The sort of attitiude expressed in the article also risks leading to a situation where legitimate Christian expression is silenced, particuarly in terms of loss of our Christian freedom to present our faith, and the freedom to develop theology. For instance, so called anti-hate legislation is being used to silence Christians from expressing their doctrines in some areas (i.e. sexual ethics) even in a calm and rational manner. When fear is used to silence critics we may wonder what is lost in terms of truth and love.
One may also ask about links with some in the Conservative Party here and known work (i.e.Fox-Werrity affair) to support the State of Israel.
Anonymous you miss the point, no one is claiming Michael Howard, least of all Michael Howard and not Calvin either. His son Nick however, most certainly is a fine evangelical having worked with Roger Carswell's Association of Evangelists for some years.
Spare us your modern day anti-semitic rant against the Pharisees too.
Andrew, can you please point me to the places in Nick's article where
(a) he says that criticism of Israel is akin to hating Jews;
(b) any of Nick's evidence is wanting?
Or do you seriously believe that distasteful references to Monica Lewinsky's Jewishness, defending Raed Salah, linking to racist websites on Facebook, alluding to the archetype of the Christ-killing Jew, promoting the myth of a global Zionist conspiracy etc etc (all of which Sizer has done, as Nick carefully documents) are "legitimate Christian expression"?
PS Andrew - did you miss this paragraph towards the end of Nick's piece? Because your comment certainly gives that impression.
"It would have been perfectly possible for Stephen Sizer to criticise Israel without posting links on Facebook to racist websites; or joining forces with recognised anti-Semites across the world; or, when accused of anti-Semitism, turning to a known anti-Semite for support; or alluding to the archetype of the Christ-killing Jew; or downplaying the Holocaust by using the same word to describe Israel’s actions towards the Palestinians; or promoting the global Zionist conspiracy myth; or endorsing a disgraced journalist’s call for Jews to ‘get the hell out of Palestine’; or spreading the outrageous myth of Israeli involvement in 9/11; or making distasteful references to Monica Lewinsky’s Jewishness; or backing the anti-Semitic hate preacher Sheikh Salah."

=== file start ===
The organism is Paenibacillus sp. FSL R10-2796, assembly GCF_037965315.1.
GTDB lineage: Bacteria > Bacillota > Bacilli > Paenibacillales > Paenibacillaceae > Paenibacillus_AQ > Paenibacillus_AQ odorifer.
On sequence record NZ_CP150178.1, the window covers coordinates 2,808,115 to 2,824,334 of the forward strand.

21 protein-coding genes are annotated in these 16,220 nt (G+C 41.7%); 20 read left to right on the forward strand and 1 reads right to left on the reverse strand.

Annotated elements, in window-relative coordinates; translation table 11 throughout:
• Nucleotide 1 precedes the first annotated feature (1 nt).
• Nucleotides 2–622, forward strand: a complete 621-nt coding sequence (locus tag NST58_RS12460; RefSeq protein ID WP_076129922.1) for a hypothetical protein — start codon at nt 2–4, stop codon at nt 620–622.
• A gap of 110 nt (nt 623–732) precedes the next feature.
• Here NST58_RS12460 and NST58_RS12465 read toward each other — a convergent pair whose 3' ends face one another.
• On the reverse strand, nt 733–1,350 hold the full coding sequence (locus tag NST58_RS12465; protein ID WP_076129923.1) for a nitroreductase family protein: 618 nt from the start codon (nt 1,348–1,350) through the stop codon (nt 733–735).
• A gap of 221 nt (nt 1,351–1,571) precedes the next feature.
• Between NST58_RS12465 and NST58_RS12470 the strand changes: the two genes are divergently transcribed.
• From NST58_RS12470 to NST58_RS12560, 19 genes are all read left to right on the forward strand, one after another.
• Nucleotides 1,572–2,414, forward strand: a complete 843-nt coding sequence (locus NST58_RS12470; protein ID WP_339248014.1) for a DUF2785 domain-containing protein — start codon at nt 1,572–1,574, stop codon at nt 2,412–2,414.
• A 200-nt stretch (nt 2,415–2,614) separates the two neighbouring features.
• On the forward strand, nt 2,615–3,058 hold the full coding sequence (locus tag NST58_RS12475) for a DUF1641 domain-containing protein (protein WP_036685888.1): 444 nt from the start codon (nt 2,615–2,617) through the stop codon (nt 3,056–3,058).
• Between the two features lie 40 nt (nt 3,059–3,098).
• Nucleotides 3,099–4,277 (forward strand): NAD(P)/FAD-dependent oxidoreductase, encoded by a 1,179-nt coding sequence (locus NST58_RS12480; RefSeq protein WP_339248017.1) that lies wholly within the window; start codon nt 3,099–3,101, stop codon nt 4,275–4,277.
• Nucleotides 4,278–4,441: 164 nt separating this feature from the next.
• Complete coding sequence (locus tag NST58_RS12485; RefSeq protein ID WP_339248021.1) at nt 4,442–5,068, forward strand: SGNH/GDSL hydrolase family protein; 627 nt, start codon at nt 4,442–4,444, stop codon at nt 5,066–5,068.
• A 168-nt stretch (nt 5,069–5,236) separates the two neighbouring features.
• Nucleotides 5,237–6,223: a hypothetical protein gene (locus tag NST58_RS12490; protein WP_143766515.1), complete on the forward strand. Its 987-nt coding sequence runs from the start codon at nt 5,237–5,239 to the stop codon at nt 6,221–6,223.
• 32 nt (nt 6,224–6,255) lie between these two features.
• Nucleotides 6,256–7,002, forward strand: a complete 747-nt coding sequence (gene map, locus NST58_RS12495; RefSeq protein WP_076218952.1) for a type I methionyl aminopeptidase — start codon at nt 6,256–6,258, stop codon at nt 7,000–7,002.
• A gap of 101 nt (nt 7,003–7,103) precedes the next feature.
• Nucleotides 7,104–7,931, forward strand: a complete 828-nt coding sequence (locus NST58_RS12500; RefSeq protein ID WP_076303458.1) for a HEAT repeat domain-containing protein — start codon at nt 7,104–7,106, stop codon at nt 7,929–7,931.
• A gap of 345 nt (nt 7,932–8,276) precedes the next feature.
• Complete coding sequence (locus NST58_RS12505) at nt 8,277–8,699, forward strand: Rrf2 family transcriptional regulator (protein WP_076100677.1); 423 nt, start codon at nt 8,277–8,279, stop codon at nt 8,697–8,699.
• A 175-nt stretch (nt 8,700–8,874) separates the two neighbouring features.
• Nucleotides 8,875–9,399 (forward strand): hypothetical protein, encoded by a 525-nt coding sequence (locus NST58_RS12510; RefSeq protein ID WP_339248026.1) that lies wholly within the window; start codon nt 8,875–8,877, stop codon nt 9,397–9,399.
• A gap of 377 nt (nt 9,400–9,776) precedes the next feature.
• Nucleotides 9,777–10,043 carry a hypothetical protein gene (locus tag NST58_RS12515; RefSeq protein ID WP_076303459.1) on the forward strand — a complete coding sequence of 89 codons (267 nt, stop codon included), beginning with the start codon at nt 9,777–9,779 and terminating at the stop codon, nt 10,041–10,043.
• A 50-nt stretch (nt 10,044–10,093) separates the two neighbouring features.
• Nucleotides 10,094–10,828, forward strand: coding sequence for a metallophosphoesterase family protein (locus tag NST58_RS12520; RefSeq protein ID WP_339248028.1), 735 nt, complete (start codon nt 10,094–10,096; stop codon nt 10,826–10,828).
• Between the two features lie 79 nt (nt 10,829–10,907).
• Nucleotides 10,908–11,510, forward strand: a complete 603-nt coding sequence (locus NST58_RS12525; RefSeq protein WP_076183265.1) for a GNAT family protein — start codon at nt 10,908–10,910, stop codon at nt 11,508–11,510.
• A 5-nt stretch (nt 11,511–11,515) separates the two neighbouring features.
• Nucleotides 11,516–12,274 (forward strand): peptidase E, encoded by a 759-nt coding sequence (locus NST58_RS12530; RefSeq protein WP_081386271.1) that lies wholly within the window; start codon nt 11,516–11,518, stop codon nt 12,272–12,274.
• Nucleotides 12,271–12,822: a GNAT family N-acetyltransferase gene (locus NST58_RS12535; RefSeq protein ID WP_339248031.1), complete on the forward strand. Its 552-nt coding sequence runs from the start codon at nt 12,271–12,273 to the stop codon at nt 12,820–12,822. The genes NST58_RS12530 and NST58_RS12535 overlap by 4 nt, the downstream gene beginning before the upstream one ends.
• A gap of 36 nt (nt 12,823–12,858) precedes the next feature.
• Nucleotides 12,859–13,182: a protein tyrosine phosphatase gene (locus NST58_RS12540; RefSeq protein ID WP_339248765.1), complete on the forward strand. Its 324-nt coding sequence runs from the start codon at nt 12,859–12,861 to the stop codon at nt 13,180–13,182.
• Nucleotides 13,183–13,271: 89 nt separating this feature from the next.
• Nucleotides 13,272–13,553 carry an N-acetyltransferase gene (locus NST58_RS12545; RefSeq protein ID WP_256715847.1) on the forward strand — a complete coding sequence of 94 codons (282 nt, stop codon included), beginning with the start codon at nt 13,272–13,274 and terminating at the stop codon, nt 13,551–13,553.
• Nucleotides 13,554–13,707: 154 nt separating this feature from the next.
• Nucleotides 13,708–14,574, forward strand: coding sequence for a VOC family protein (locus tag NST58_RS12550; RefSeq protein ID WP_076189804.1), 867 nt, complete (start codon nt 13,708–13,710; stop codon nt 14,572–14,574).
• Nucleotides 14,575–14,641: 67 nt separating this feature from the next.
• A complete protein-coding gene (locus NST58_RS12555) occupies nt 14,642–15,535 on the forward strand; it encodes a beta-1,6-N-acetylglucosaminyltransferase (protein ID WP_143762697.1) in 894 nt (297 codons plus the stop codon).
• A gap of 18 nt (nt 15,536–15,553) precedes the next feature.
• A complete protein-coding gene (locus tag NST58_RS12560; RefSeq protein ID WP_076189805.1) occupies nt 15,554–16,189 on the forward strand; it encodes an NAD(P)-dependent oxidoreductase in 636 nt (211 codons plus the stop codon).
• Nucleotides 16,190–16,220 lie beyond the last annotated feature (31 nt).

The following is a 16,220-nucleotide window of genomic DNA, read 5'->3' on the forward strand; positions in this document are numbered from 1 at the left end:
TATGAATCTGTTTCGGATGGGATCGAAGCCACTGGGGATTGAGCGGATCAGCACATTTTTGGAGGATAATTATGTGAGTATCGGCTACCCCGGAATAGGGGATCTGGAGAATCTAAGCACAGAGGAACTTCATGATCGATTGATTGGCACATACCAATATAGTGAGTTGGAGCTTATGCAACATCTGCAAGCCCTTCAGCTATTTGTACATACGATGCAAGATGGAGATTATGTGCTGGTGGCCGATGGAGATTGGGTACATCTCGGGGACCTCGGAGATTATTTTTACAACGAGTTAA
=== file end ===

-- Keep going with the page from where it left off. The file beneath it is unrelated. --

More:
PPS Andrew - your final paragraph is a genuine example of mud-slinging par excellence. Was your whole comment meant to be a parody or something?
kudos to Rev Nick Howard for exposing the polite well managed hatred that Rev Sizer seeks to pass off as... friendship of Jews!
Nick Howard isn't a rev. He was refused ordination in the Church of England. (many might think that a good think) Please be accurate.
There was also a failure on Howards part to use citations.
The apple has not fallen too far from the fathers tree.
Just to clarify, I was ordained via the Convocation of Anglican North Americans (CANA) at Truro Church, Virginia, USA on November 6th 2010.
So far as I can tell, every claim that I make about Rev. Sizer is backed up by a relevant citation. Please follow the hyperlinks in the Harry's Place article.
It is one thing for Nick Howard to call for the disciplining of Stephen Sizer. But to do it on a secular, liberal, pro-homosexual, pro-abortion, anti-Christian blog is simply unacceptable.
I was talking about the Harry's Place blog, which is an abominable blog.
He did it there because no Christian outlet cared enough about anti-Semitism to print his piece. In other wor, the secular left takes anti-Semitism more seriously than th Christian church, which is what is truly abominable.
Harry's Place is known first and foremost as a freedom of speech website. It plays an honourable role in exposing anti-Semitism. For example it firmly opposed Ken Livingstone on that basis even though most HP readers would naturally be Labour supporters. On those grounds it was a natural location for exposing the anti-Semitism of Stephen Sizer, once I had established that the Diocese of Guildford was not willing to take action.
Sorry Nick, I may have been too quick to criticize. But I was offended by this other article on Harry's Place: http://hurryupharry.org/2011/11/15/birds-of-a-feather-flock-together/
Yes, there is much on HP which is offensive from a Christian point of view. But doesn't that make it all the more shameful that HP took the issue of anti-Semitism more seriously than large sections of the evangelical world seem to have done?
Yes, I agree.